Heart Disease in Cats
Much like humans, cats also can suffer from heart disease. No doubt there will be some that wonder how an animal can suffer from the same disease that afflicts so many humans, when so many of us know that we should be following a recommended diet and getting the proper exercise. Much like humans, the diets of our pets have changed considerably over the years.
There are many pet owners who believe the key to their pet's happiness is through food. As a result, like humans, many of our pets are now overweight. We also see a lot of pets that don't get as much exercise as they should. So, in many cases it should come as no surprise that many cats suffer from heart disease. We should also consider, that as many cats get older, they tend to slow down and spend much of their time sleeping.
In the simplest of terms, cardiomyopathy simply means “heart muscle disease” and can refer to any disease that affects the heart muscle itself. Cardiomyopathy affecting cats are typically categorized as hypertrophic, dilated or congested, or restrictive. Those cardiomyopathy's that don't fit into those categories may be classified as intermediate or inter-grade. Disease of systolic dysfunction is known as dilated cardiomyopathy, which means the muscle can't adequately contract and has trouble pumping blood out of the heart. In this condition the heart becomes enlarged and globular like a balloon, and the muscle walls become very thin.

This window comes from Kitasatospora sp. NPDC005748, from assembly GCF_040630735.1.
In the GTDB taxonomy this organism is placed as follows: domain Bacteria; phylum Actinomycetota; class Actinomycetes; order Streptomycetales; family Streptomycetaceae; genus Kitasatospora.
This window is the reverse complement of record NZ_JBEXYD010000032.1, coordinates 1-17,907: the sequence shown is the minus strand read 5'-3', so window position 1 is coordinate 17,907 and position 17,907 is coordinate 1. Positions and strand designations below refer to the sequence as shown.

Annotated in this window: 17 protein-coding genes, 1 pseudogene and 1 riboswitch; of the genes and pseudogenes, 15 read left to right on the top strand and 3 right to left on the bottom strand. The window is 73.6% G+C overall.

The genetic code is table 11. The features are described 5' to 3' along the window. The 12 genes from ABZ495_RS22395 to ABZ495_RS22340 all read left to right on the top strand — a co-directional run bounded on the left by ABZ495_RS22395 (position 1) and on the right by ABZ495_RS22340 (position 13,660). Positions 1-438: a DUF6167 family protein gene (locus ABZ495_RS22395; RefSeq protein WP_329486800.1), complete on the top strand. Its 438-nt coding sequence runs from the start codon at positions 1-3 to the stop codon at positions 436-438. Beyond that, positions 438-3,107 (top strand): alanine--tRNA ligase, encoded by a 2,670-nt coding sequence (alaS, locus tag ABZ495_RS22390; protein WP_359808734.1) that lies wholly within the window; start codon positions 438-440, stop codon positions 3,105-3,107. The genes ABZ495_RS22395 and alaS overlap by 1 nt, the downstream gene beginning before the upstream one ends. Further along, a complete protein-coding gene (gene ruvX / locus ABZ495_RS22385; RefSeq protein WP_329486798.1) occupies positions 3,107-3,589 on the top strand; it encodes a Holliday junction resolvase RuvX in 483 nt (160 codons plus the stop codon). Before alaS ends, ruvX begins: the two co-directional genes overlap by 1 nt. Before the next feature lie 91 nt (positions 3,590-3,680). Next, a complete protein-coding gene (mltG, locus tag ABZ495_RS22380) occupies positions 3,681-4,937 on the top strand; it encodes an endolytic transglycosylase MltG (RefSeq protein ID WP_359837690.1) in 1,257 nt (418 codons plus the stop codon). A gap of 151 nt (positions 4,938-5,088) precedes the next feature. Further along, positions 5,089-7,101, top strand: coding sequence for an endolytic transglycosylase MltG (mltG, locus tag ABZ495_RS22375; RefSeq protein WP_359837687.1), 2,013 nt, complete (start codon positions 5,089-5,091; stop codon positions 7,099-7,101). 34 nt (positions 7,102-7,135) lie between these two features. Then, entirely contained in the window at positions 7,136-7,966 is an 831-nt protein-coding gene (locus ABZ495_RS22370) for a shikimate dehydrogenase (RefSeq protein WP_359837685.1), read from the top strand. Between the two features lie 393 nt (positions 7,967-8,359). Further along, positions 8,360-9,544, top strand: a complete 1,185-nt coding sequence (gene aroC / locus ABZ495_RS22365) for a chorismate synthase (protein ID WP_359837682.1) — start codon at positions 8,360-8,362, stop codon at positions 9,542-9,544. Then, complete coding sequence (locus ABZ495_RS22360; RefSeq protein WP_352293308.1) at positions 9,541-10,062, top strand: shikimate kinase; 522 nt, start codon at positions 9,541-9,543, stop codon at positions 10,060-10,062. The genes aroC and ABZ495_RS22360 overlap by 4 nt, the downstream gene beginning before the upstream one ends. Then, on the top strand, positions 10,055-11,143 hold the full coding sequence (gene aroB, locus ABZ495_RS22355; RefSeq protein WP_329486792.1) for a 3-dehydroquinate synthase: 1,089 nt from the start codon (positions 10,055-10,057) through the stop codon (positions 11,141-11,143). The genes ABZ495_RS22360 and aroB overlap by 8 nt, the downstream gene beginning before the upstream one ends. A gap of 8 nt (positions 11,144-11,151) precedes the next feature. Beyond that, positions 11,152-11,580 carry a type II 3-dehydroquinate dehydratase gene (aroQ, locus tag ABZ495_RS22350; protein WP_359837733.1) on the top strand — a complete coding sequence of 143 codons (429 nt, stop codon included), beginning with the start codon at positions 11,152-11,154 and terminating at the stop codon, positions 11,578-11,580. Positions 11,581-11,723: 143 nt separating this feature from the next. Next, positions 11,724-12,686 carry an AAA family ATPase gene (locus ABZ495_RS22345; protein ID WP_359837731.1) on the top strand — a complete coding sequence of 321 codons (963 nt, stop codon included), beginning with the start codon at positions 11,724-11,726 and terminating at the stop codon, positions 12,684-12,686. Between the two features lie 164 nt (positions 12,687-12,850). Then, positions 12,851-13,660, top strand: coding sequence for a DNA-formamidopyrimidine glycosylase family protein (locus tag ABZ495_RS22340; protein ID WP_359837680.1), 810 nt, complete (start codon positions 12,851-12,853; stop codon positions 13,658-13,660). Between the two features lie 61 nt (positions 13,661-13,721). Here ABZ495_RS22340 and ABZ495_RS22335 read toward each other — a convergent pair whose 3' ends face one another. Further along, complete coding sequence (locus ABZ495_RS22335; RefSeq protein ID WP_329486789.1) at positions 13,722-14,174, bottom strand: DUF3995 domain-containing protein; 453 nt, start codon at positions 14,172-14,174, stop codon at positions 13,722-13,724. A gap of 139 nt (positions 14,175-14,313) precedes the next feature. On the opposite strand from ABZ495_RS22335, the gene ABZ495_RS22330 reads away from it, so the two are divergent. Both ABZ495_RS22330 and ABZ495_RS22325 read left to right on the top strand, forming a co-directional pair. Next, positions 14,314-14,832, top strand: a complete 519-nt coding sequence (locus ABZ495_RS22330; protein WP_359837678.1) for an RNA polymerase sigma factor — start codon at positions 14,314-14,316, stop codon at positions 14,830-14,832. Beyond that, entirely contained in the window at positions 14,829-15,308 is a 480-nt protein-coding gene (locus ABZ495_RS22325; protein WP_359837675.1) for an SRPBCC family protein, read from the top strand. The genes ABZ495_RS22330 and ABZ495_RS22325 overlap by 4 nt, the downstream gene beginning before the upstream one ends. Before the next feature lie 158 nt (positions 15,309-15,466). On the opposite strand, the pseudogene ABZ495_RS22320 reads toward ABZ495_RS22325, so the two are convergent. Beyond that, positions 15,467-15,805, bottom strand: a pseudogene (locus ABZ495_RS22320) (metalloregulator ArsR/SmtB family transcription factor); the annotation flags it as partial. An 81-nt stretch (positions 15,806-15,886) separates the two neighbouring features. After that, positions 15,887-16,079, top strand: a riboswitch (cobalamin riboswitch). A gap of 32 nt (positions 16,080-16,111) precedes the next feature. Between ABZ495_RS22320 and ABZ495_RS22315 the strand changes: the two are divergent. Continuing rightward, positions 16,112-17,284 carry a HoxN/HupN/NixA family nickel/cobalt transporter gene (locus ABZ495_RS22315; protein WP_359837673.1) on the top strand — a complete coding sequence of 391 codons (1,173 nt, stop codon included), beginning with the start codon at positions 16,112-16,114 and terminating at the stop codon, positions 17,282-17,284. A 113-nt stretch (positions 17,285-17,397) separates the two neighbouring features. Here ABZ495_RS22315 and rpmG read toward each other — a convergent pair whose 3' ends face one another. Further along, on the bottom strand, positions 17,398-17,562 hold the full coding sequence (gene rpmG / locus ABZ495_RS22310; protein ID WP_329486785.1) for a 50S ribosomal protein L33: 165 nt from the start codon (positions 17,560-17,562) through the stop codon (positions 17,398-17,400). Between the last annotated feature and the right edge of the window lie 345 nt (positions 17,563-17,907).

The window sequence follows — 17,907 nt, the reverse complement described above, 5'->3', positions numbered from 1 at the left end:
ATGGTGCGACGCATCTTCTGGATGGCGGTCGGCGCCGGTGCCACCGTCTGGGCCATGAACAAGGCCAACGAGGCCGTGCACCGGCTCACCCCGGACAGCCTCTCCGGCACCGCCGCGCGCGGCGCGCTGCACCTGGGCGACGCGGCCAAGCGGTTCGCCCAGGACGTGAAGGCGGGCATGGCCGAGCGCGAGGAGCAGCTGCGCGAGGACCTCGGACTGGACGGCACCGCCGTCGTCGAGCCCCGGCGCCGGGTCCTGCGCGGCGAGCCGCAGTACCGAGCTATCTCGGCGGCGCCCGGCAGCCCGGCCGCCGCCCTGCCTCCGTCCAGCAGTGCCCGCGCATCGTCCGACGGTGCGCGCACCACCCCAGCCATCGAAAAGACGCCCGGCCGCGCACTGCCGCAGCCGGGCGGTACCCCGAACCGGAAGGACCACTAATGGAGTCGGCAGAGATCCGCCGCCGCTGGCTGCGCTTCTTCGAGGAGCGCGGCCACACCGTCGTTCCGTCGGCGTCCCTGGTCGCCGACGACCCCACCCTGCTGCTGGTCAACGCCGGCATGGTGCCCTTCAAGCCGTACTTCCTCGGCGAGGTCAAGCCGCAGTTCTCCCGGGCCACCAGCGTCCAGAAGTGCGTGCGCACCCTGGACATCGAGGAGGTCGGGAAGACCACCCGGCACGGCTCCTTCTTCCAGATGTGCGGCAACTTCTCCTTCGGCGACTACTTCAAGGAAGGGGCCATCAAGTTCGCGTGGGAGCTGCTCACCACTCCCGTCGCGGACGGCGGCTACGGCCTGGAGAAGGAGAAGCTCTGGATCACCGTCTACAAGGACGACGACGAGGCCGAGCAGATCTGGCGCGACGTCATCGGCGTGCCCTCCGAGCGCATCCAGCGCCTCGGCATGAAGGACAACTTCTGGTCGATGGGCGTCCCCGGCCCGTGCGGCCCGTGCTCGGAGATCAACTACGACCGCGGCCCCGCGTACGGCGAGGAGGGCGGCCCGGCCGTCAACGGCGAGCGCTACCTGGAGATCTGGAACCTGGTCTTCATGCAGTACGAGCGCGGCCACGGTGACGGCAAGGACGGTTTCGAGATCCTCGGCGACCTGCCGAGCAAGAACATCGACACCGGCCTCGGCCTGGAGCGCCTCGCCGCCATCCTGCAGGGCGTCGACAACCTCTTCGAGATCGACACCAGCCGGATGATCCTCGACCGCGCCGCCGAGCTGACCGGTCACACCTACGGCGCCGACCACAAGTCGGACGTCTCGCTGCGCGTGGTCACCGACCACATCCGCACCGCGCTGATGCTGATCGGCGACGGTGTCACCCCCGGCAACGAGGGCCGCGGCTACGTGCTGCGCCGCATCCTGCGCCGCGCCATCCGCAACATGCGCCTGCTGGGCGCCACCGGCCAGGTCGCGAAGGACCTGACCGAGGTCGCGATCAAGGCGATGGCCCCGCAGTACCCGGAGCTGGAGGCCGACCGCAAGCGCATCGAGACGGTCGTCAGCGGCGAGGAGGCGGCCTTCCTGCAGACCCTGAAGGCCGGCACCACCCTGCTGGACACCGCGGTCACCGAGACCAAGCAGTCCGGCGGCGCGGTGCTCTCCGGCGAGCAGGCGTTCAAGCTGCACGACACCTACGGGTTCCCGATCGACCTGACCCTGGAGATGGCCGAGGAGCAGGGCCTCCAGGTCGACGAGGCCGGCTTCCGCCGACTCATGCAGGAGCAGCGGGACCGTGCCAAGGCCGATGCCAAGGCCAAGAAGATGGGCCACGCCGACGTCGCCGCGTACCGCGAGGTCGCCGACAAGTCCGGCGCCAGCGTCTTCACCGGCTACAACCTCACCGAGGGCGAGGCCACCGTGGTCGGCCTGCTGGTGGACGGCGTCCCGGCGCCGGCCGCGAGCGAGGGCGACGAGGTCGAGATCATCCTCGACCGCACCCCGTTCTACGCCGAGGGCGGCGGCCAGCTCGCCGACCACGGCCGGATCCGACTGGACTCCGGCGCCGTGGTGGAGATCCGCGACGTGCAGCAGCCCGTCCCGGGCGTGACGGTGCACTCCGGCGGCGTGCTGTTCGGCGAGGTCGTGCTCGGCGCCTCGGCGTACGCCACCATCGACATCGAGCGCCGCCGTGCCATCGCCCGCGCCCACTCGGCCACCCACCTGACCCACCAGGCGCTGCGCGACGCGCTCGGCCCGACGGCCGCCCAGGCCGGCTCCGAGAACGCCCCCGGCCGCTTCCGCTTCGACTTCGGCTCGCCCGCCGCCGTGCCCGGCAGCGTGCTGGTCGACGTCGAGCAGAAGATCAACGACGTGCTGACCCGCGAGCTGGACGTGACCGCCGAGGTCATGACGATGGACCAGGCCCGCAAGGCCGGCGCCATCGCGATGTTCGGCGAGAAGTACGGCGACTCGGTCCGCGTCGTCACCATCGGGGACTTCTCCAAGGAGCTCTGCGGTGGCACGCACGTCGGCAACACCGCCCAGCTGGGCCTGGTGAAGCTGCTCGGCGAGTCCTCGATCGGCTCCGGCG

Between 1987 and 1994, it was discovered that dilated cardiomyopathy in cats was often associated with a dietary deficiency of taurine. Taurine is an essential amino acid. Once manufacturers of cat foods began adding more taurine, at least 90% of the disease disappeared in the United States. It has been found that if a cat's dilated cardiomyopathy is caused by a deficiency of taurine, adding it back into their diets will resolve the cardiomyopathy.